Setbacks In Training

Sunday, January 01, 2017 12:30 AM | Front & Finish (Administrator)

Written by Marilyn Miller

had our first private lesson in two weeks on December 8th. Glenn and I had gone to Florida for five days over Thanksgiving to visit his family. We boarded Blaze with our vet. It was the first time we had boarded a dog in  thirty years and fortunately she did fine. The staff there fusses over her and the Office Manager refers to herself as Blaze's "Auntie Shannon". She was in good hands. Of course there was no training going on at this time and when Blaze and I began our lessons at home she had noticeably regressed in her exercises.

The first exercise was Heeling. There was lots of sniffing going on. Lhasas are close to the ground so  sniffing is a real temptation. Merrillynn suggested I pick up my pace while heeling which would give Blaze less time to sniff. Her attention needs to be on me not on the ground. This worked. By my picking up  the pace of heeling Blaze had her attention on me and with a lot of eye contact. It was suggested we try working to music which  would help build up a rhythm in heeling and make the exercise more fun and interesting. Not quite so boring. I have a radio set up in the basement and we play music when we work down there on frigid days.

 We really lost ground on the Stand For Exam. On our lesson two weeks before Merrillynn said we were "really solid on that exercise". Now we were back to square one. Time to start at the beginning in teaching this exercise. I could not believe it ! Blaze moved her feet, turned around, sat, and did everything possible wrong. We went back to standing Blaze next to a large cone and keeping some tension on the leash. I walked around the cone when returning to heel position, paused for three seconds, then walked Blaze forward before praising her and giving her a treat. This is to teach her there is no "Sit" in the exercise.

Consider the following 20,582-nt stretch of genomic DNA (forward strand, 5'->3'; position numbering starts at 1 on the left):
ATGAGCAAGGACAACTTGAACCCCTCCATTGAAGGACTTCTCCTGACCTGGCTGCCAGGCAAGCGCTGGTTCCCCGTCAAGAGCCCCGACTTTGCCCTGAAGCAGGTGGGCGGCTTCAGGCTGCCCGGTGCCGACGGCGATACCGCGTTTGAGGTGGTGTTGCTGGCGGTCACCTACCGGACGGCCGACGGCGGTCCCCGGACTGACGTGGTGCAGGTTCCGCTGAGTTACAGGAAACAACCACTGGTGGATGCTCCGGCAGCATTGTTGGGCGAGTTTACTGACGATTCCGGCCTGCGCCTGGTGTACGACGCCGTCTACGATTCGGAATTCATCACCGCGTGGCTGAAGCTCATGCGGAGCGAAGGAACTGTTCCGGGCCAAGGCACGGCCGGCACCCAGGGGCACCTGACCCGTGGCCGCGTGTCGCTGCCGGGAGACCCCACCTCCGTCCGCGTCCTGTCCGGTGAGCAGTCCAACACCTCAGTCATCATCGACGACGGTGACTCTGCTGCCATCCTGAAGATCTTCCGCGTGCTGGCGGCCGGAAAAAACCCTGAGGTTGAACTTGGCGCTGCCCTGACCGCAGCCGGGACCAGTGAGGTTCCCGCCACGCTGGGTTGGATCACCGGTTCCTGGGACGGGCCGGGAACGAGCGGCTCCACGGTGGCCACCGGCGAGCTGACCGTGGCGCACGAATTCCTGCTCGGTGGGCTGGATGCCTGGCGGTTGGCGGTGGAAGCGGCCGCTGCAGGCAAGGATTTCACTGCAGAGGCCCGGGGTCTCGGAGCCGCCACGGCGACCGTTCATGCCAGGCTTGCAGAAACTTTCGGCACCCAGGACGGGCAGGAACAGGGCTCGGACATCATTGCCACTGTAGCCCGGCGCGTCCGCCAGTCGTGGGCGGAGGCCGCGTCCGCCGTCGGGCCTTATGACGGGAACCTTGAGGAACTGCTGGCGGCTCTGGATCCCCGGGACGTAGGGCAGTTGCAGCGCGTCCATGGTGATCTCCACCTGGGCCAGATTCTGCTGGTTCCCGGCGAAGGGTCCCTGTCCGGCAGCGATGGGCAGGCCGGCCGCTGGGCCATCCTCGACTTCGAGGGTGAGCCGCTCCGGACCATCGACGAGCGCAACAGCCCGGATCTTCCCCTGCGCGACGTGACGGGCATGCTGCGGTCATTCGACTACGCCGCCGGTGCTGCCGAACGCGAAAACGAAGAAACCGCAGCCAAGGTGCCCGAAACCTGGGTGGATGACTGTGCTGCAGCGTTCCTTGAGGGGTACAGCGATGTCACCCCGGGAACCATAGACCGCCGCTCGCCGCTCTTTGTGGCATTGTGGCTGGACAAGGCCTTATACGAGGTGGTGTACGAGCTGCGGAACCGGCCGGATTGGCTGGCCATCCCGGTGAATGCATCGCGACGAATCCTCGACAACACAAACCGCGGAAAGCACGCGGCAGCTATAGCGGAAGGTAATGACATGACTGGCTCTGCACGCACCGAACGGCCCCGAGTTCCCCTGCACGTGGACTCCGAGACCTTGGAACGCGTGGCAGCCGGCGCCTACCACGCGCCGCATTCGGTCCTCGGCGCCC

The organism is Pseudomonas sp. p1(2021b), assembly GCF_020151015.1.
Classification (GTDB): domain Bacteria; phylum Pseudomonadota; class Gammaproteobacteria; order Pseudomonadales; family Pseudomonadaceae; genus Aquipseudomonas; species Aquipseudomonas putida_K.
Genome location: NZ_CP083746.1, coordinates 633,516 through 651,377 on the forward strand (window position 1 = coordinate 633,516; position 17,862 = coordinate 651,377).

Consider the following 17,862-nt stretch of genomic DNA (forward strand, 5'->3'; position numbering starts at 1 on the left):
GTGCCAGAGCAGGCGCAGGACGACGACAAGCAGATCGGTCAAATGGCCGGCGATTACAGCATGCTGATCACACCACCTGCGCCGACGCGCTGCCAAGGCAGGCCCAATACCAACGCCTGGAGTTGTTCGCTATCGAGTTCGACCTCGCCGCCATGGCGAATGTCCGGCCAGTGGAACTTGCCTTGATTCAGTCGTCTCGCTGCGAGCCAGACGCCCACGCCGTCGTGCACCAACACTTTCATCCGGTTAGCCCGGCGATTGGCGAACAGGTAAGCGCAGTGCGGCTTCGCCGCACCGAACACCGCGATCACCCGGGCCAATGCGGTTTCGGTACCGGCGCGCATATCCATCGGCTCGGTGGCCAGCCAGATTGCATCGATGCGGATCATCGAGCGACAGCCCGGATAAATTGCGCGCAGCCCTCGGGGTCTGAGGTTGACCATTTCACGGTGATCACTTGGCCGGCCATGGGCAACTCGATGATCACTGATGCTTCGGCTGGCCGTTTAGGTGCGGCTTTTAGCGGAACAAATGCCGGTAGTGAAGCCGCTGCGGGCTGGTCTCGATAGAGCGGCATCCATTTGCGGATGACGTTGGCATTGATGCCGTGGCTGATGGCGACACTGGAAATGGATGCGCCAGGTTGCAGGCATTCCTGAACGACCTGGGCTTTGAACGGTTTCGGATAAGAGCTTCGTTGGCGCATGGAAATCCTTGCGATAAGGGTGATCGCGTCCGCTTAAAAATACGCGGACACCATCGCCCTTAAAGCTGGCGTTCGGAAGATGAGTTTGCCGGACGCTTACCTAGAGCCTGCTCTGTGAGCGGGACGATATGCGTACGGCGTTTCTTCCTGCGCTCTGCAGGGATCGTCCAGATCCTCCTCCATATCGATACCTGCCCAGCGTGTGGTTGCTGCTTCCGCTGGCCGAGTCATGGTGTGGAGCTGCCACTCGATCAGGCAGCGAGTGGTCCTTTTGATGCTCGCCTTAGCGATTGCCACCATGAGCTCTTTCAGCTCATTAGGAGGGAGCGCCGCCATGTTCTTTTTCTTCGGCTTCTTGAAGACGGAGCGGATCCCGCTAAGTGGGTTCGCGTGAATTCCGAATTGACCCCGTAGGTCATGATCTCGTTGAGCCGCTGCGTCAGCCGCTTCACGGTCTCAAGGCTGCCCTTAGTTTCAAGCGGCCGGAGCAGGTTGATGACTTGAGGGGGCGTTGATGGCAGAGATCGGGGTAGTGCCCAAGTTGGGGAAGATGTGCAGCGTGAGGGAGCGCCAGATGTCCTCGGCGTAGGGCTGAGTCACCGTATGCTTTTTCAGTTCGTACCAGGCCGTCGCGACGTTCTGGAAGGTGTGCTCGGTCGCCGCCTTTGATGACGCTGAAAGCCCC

Beginner Novice. We worked on the Sit-Stay while I walked around the ring. Blaze did  not want me out of her sight and turned around and stood up looking for me when I walked behind her. It was suggested I start by walking around Blaze in three foot circles, then five foot, then seven, and to keep increasing the distance as long as she held the stay. Blaze needs to have the confidence that I will return to her. When this is evident I can keep increasing my distance from her. I do not want Blaze to be afraid she will not see me again if I disappear behind her.

 Recalls. Hooray! Our recalls were solid. I had practiced leaving Blaze, going a distance straight out in front of her, turning sideways (instead of facing her) and saying "stay". Then walking a few feet forward and a few feet in the opposite direction and then say "stay". Now I stand and face Blaze for a few seconds before calling her to me. I do not want her to anticipate the recall.

 I was discouraged and asked Merrillynn why things had disintegrated so in two weeks time. Her answer was that "puppy brains" do not retain lessons like adult dogs do. I need to be patient and remember that Blaze is still a puppy and to enjoy her. Very good advice !

In October, the Contest Chairwoman for the Dog Writers Association of America asked me to be one of the judges for the annual writing competition. I was very flattered as this is the fourth year in a row I have been asked and accepted. I enjoy getting a box of reading material to judge never knowing what categories I will be covering. This year my topics to  judge were on National Club Publications (such as West Highland White Terriers, Bernese Mountain Dogs, and Pointers), Service Dogs, and training unconventional breeds such as certain Terriers. I also had one book on all the different breeds. I cannot get into the specifics about the reading material or the authors as the awards will not be given out until the Sunday night before the Westminster Kennel Club Dog Show in NYC in February. The DWAA Banquet is always a fun event. Unfortunately I will not attend this year, but I have in previous years. Any dog writer can enter this contest. You do not have to be a member of DWAA to do so. Last year over 600 pieces of writing material were entered. I try to request articles on Obedience, Rally and Therapy Dogs, but it does not always work out that way. This year I really enjoyed the Club Publications. They were done beautifully with many interesting articles to read and learn from. They did not just pertain to a certain breed. I also get to keep all the material I have read.

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